Comparative Institutional Competency And Sovereignty In Indian Affairs, Michalyn Steele

University of Colorado Law Review

While vigorous debate surrounds the proper scope and ambit of inherent tribal authority, there remains a critical antecedent question: whether Congress or the courts are ultimately best situated to define the contours of inherent tribal authority. In February 2013, Congress enacted controversial tribal jurisdiction provisions as part of the Violence Against Women Act reauthorization recognizing and affirming inherent tribal authority to prosecute all persons, including non-Indian offenders, for crimes of domestic violence in Indian country. This assertion by Congress of its authority to set the bounds of tribal inherent authority-beyond where the United States Supreme Court has held tribal inherent …


Never Construed To Their Prejudice: In Honor Of David Getches, Richard B. Collins Jan 2013

Never Construed To Their Prejudice: In Honor Of David Getches, Richard B. Collins

Publications

This article reviews and analyzes the judicial canons of construction for Native American treaties and statutes. It discusses their theoretical justifications and practical applications. It concludes that the treaty canon has ready support in contract law and the law of treaty interpretation. Justification of the statutory canon is more challenging and could be strengthened by attention to the democratic deficit when Congress imposes laws on Indian country. Applications of the canons have mattered in disputes between Indian nations and private or state interests. They have made much less difference, and have suffered major failings, in disputes with the federal government. …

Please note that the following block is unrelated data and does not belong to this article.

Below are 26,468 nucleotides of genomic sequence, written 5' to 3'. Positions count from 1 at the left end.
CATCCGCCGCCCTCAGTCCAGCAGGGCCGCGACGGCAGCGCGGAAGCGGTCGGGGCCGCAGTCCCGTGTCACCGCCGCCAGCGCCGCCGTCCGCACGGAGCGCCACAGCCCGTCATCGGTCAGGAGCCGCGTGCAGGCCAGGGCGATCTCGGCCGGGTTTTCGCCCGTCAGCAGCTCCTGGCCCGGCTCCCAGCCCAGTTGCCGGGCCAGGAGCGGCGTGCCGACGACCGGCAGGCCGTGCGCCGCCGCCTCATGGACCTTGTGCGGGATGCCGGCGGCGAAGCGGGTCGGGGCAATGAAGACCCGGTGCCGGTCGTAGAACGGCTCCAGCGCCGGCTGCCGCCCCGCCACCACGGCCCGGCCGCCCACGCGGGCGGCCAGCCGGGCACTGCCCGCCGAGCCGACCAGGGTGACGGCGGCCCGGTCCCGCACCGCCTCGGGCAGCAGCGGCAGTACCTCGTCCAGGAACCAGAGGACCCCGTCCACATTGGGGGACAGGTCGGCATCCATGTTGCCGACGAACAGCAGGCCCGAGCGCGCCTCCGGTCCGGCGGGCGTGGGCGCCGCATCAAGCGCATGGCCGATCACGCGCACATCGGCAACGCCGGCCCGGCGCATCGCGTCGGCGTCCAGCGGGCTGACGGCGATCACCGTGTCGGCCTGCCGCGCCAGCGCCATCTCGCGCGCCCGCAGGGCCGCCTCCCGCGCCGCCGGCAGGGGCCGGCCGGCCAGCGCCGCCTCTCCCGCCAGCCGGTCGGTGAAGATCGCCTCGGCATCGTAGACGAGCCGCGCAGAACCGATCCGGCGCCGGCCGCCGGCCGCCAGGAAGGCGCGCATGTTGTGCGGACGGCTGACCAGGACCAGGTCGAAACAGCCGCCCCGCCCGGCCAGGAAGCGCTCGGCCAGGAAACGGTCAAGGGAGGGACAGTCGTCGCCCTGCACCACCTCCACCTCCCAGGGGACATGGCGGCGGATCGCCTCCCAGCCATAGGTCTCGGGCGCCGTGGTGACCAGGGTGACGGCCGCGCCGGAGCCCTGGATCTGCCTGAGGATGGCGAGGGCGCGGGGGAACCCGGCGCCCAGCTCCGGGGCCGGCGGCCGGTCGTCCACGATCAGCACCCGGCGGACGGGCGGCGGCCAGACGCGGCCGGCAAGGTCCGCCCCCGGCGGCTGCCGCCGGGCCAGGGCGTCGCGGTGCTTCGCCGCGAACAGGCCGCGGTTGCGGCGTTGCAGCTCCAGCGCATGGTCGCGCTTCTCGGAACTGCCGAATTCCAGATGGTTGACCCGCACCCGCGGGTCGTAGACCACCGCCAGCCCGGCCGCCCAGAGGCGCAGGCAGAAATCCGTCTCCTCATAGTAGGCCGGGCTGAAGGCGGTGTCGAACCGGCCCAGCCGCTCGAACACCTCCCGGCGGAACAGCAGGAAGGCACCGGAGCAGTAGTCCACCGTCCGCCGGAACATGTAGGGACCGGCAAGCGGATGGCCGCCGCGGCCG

Never Construed To Their Prejudice: In Honor Of David Getches, Richard B. Collins Jan 2013

Never Construed To Their Prejudice: In Honor Of David Getches, Richard B. Collins

University of Colorado Law Review

This article reviews and analyzes the judicial canons of construction for Native American treaties and statutes. It discusses their theoretical justifications and practical applications. It concludes that the treaty canon has ready support in contract law and the law of treaty interpretation. Justification of the statutory canon is more challenging and could be strengthened by attention to the democratic deficit when Congress imposes laws on Indian country. Applications of the canons have mattered in disputes between Indian nations and private or state interests. They have made much less difference, and have suffered major failings, in disputes with the federal government. …


Remarks Of David H. Getches: Federal Bar Association Indian Law Conference (April 7, 2011), David H. Getches Jan 2013

Remarks Of David H. Getches: Federal Bar Association Indian Law Conference (April 7, 2011), David H. Getches

University of Colorado Law Review

No abstract provided.


Slides: The Future Of Energy: What Are The Major Projections For The U.S. Energy Future, And What Are The Implications For The West?, Gary Bryner Jun 2008

Slides: The Future Of Energy: What Are The Major Projections For The U.S. Energy Future, And What Are The Implications For The West?, Gary Bryner

Shifting Baselines and New Meridians: Water, Resources, Landscapes, and the Transformation of the American West (Summer Conference, June 4-6)

Presenter: Gary Bryner, Brigham Young University, Department of Political Science

9 slides


Agenda: Shifting Baselines And New Meridians: Water, Resources, Landscapes, And The Transformation Of The American West, University Of Colorado Boulder. Natural Resources Law Center Jun 2008

Agenda: Shifting Baselines And New Meridians: Water, Resources, Landscapes, And The Transformation Of The American West, University Of Colorado Boulder. Natural Resources Law Center

Shifting Baselines and New Meridians: Water, Resources, Landscapes, and the Transformation of the American West (Summer Conference, June 4-6)